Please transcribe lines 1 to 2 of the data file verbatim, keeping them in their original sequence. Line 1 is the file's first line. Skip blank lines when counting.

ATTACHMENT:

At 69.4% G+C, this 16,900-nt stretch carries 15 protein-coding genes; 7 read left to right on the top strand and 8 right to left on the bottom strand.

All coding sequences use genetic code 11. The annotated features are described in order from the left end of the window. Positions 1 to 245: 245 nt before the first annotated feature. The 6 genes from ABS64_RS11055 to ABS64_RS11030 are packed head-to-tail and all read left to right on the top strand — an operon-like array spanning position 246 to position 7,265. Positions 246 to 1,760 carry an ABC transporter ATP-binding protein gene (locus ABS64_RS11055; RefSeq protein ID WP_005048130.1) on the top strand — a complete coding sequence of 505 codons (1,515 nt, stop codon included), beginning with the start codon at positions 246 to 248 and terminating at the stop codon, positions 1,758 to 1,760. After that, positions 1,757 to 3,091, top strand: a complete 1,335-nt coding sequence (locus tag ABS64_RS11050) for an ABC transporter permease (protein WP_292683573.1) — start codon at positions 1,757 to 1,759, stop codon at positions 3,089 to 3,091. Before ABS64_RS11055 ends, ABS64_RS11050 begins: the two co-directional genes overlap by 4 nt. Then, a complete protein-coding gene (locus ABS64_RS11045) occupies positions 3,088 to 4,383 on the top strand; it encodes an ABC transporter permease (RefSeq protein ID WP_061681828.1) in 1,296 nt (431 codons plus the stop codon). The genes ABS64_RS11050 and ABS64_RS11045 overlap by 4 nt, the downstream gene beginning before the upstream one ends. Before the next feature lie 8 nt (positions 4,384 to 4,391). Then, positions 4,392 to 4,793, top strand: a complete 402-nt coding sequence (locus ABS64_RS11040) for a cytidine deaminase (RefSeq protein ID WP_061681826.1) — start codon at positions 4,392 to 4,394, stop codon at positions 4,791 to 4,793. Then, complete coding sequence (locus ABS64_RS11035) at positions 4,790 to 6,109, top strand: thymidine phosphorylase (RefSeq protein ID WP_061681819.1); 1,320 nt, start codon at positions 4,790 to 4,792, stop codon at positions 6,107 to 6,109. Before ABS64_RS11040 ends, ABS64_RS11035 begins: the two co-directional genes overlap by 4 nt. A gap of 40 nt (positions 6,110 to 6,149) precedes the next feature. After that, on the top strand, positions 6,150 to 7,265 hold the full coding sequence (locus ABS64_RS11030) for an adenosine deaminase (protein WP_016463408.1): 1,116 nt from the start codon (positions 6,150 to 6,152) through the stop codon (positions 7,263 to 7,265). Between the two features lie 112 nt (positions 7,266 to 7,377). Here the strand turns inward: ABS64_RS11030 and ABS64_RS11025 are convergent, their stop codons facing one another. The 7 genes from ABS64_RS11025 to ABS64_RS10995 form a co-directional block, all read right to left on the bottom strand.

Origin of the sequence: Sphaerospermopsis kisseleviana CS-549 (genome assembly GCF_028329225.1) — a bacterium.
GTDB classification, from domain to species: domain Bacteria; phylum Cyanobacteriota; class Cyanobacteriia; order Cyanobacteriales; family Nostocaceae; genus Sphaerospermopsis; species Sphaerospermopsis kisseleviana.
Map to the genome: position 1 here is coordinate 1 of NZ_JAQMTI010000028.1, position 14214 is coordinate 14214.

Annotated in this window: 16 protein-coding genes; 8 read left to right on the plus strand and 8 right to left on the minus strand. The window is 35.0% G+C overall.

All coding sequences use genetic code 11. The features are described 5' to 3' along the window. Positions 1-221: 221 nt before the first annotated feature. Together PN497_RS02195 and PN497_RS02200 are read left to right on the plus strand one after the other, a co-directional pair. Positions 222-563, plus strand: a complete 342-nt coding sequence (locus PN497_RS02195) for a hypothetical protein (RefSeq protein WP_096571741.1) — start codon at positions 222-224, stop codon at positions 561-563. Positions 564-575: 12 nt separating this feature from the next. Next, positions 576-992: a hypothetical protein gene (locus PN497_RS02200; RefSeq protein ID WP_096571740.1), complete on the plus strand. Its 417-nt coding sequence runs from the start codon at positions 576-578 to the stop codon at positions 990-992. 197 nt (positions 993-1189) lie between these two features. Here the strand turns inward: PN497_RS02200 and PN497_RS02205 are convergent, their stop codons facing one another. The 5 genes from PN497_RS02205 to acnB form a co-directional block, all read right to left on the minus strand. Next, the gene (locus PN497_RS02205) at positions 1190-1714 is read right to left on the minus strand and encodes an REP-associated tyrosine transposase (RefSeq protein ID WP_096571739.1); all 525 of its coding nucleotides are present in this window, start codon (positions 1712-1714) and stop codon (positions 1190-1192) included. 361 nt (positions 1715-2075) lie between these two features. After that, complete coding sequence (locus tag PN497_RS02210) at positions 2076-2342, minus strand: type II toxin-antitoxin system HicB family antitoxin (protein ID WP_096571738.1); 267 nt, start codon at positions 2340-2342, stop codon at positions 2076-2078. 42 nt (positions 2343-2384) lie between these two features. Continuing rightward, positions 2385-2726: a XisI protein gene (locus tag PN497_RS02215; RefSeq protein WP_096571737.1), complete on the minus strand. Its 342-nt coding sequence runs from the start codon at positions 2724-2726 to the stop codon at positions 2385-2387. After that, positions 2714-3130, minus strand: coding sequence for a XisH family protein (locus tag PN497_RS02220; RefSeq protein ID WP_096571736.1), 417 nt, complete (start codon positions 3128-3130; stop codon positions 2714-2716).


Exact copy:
At 69.4% G+C, this 16,900-nt stretch carries 15 protein-coding genes; 7 read left to right on the top strand and 8 right to left on the bottom strand.

All coding sequences use genetic code 11. The annotated features are described in order from the left end of the window. Positions 1 to 245: 245 nt before the first annotated feature. The 6 genes from ABS64_RS11055 to ABS64_RS11030 are packed head-to-tail and all read left to right on the top strand — an operon-like array spanning position 246 to position 7,265. Positions 246 to 1,760 carry an ABC transporter ATP-binding protein gene (locus ABS64_RS11055; RefSeq protein ID WP_005048130.1) on the top strand — a complete coding sequence of 505 codons (1,515 nt, stop codon included), beginning with the start codon at positions 246 to 248 and terminating at the stop codon, positions 1,758 to 1,760. After that, positions 1,757 to 3,091, top strand: a complete 1,335-nt coding sequence (locus tag ABS64_RS11050) for an ABC transporter permease (protein WP_292683573.1) — start codon at positions 1,757 to 1,759, stop codon at positions 3,089 to 3,091. Before ABS64_RS11055 ends, ABS64_RS11050 begins: the two co-directional genes overlap by 4 nt. Then, a complete protein-coding gene (locus ABS64_RS11045) occupies positions 3,088 to 4,383 on the top strand; it encodes an ABC transporter permease (RefSeq protein ID WP_061681828.1) in 1,296 nt (431 codons plus the stop codon). The genes ABS64_RS11050 and ABS64_RS11045 overlap by 4 nt, the downstream gene beginning before the upstream one ends. Before the next feature lie 8 nt (positions 4,384 to 4,391). Then, positions 4,392 to 4,793, top strand: a complete 402-nt coding sequence (locus ABS64_RS11040) for a cytidine deaminase (RefSeq protein ID WP_061681826.1) — start codon at positions 4,392 to 4,394, stop codon at positions 4,791 to 4,793. Then, complete coding sequence (locus ABS64_RS11035) at positions 4,790 to 6,109, top strand: thymidine phosphorylase (RefSeq protein ID WP_061681819.1); 1,320 nt, start codon at positions 4,790 to 4,792, stop codon at positions 6,107 to 6,109. Before ABS64_RS11040 ends, ABS64_RS11035 begins: the two co-directional genes overlap by 4 nt. A gap of 40 nt (positions 6,110 to 6,149) precedes the next feature. After that, on the top strand, positions 6,150 to 7,265 hold the full coding sequence (locus ABS64_RS11030) for an adenosine deaminase (protein WP_016463408.1): 1,116 nt from the start codon (positions 6,150 to 6,152) through the stop codon (positions 7,263 to 7,265). Between the two features lie 112 nt (positions 7,266 to 7,377). Here the strand turns inward: ABS64_RS11030 and ABS64_RS11025 are convergent, their stop codons facing one another. The 7 genes from ABS64_RS11025 to ABS64_RS10995 form a co-directional block, all read right to left on the bottom strand.